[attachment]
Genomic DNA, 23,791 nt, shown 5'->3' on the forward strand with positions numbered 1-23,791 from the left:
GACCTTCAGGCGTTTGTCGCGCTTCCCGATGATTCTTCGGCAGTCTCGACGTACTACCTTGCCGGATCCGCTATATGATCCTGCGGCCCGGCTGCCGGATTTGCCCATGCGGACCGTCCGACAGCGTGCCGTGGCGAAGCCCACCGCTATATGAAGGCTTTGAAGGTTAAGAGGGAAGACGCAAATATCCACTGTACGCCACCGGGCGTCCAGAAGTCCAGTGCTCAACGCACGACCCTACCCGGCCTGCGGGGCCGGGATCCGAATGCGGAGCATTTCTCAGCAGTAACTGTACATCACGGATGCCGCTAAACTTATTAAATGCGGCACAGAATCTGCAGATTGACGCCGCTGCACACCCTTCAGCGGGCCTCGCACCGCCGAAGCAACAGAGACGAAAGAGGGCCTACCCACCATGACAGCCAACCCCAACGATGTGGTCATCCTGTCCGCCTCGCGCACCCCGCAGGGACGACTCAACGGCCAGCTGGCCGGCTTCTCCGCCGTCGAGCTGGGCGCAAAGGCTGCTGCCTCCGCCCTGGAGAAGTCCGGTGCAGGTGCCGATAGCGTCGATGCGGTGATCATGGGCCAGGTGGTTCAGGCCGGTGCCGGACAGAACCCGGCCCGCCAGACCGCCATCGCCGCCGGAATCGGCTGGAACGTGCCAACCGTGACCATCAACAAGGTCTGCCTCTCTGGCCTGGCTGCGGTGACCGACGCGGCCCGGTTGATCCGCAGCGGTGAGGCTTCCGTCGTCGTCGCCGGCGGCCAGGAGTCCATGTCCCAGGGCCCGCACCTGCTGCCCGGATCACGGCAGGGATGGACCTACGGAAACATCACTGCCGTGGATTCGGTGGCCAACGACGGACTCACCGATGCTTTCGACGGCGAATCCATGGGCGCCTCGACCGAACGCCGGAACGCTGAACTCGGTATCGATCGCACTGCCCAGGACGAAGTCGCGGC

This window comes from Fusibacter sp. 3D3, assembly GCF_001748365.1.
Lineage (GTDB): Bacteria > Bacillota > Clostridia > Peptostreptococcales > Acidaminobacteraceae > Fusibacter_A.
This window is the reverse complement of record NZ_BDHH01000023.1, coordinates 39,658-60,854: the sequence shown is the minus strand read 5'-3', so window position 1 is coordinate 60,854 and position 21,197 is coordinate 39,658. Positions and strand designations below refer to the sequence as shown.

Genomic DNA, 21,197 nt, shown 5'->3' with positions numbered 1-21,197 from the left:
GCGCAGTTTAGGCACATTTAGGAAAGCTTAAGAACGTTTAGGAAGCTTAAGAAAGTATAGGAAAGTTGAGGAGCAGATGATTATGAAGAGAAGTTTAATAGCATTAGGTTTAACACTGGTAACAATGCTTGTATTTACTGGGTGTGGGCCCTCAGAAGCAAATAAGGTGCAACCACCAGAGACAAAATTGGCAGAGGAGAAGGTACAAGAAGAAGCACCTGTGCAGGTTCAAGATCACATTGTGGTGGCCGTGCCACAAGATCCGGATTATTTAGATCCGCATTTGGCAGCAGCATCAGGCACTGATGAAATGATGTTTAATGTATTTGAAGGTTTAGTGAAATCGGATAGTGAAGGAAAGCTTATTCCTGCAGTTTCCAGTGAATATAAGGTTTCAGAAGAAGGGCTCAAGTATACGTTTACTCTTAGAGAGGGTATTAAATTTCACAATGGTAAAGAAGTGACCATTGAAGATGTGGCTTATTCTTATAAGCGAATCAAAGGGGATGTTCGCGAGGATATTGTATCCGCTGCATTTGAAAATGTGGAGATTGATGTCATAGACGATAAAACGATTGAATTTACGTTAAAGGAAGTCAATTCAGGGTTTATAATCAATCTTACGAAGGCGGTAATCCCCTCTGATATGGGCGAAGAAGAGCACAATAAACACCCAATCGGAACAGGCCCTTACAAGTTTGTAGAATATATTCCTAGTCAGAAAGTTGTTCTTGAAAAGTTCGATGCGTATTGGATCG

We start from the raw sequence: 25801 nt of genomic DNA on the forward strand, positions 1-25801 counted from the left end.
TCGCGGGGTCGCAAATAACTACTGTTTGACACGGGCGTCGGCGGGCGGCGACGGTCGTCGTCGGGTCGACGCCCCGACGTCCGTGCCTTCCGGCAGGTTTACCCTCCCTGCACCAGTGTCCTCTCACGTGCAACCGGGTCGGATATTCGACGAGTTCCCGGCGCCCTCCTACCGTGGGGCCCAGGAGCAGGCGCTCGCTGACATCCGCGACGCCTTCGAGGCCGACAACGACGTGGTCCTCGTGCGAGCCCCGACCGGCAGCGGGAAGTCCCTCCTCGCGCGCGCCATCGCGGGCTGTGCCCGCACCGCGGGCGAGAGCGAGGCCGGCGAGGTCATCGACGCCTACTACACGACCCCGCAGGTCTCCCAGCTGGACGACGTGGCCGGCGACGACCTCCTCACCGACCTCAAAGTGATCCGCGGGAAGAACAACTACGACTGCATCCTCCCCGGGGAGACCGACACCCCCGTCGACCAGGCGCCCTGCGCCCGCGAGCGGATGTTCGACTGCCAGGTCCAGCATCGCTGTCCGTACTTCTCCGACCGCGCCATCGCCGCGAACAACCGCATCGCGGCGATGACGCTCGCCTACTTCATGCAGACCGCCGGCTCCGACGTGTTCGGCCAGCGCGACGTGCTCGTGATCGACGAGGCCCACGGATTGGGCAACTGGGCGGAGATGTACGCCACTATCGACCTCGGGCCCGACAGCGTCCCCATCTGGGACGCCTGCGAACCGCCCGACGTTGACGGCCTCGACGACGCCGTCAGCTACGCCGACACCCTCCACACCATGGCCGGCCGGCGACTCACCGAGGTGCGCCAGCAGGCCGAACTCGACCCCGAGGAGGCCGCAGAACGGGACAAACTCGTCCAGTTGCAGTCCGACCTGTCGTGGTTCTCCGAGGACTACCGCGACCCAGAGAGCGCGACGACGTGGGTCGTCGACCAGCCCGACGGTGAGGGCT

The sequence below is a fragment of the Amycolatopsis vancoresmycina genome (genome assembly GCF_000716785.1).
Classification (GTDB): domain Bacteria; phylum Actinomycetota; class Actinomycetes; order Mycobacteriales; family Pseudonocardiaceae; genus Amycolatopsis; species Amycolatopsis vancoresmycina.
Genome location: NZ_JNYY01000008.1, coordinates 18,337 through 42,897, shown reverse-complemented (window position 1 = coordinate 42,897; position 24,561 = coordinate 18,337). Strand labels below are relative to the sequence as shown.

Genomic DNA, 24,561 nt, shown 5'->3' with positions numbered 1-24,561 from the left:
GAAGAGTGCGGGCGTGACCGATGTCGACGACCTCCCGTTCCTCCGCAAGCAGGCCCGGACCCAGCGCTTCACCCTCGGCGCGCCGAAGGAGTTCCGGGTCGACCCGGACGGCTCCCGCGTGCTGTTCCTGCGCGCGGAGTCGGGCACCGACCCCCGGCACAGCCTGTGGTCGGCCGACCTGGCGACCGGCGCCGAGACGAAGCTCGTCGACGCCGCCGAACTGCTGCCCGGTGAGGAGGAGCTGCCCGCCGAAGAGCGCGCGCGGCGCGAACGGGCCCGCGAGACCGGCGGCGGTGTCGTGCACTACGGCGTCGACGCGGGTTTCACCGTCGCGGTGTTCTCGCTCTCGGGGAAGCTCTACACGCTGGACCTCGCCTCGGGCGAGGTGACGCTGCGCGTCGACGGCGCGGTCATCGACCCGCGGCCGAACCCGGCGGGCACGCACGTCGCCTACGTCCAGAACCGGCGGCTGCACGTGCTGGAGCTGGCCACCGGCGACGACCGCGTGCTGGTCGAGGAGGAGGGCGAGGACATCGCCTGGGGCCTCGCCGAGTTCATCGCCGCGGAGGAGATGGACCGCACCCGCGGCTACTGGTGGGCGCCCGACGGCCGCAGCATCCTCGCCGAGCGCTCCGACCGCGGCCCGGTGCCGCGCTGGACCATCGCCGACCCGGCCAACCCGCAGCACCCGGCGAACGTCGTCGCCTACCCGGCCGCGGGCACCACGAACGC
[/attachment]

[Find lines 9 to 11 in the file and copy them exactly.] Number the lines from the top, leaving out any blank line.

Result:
TCGCGGGGTCGCAAATAACTACTGTTTGACACGGGCGTCGGCGGGCGGCGACGGTCGTCGTCGGGTCGACGCCCCGACGTCCGTGCCTTCCGGCAGGTTTACCCTCCCTGCACCAGTGTCCTCTCACGTGCAACCGGGTCGGATATTCGACGAGTTCCCGGCGCCCTCCTACCGTGGGGCCCAGGAGCAGGCGCTCGCTGACATCCGCGACGCCTTCGAGGCCGACAACGACGTGGTCCTCGTGCGAGCCCCGACCGGCAGCGGGAAGTCCCTCCTCGCGCGCGCCATCGCGGGCTGTGCCCGCACCGCGGGCGAGAGCGAGGCCGGCGAGGTCATCGACGCCTACTACACGACCCCGCAGGTCTCCCAGCTGGACGACGTGGCCGGCGACGACCTCCTCACCGACCTCAAAGTGATCCGCGGGAAGAACAACTACGACTGCATCCTCCCCGGGGAGACCGACACCCCCGTCGACCAGGCGCCCTGCGCCCGCGAGCGGATGTTCGACTGCCAGGTCCAGCATCGCTGTCCGTACTTCTCCGACCGCGCCATCGCCGCGAACAACCGCATCGCGGCGATGACGCTCGCCTACTTCATGCAGACCGCCGGCTCCGACGTGTTCGGCCAGCGCGACGTGCTCGTGATCGACGAGGCCCACGGATTGGGCAACTGGGCGGAGATGTACGCCACTATCGACCTCGGGCCCGACAGCGTCCCCATCTGGGACGCCTGCGAACCGCCCGACGTTGACGGCCTCGACGACGCCGTCAGCTACGCCGACACCCTCCACACCATGGCCGGCCGGCGACTCACCGAGGTGCGCCAGCAGGCCGAACTCGACCCCGAGGAGGCCGCAGAACGGGACAAACTCGTCCAGTTGCAGTCCGACCTGTCGTGGTTCTCCGAGGACTACCGCGACCCAGAGAGCGCGACGACGTGGGTCGTCGACCAGCCCGACGGTGAGGGCT

The sequence below is a fragment of the Amycolatopsis vancoresmycina genome (genome assembly GCF_000716785.1).
Classification (GTDB): domain Bacteria; phylum Actinomycetota; class Actinomycetes; order Mycobacteriales; family Pseudonocardiaceae; genus Amycolatopsis; species Amycolatopsis vancoresmycina.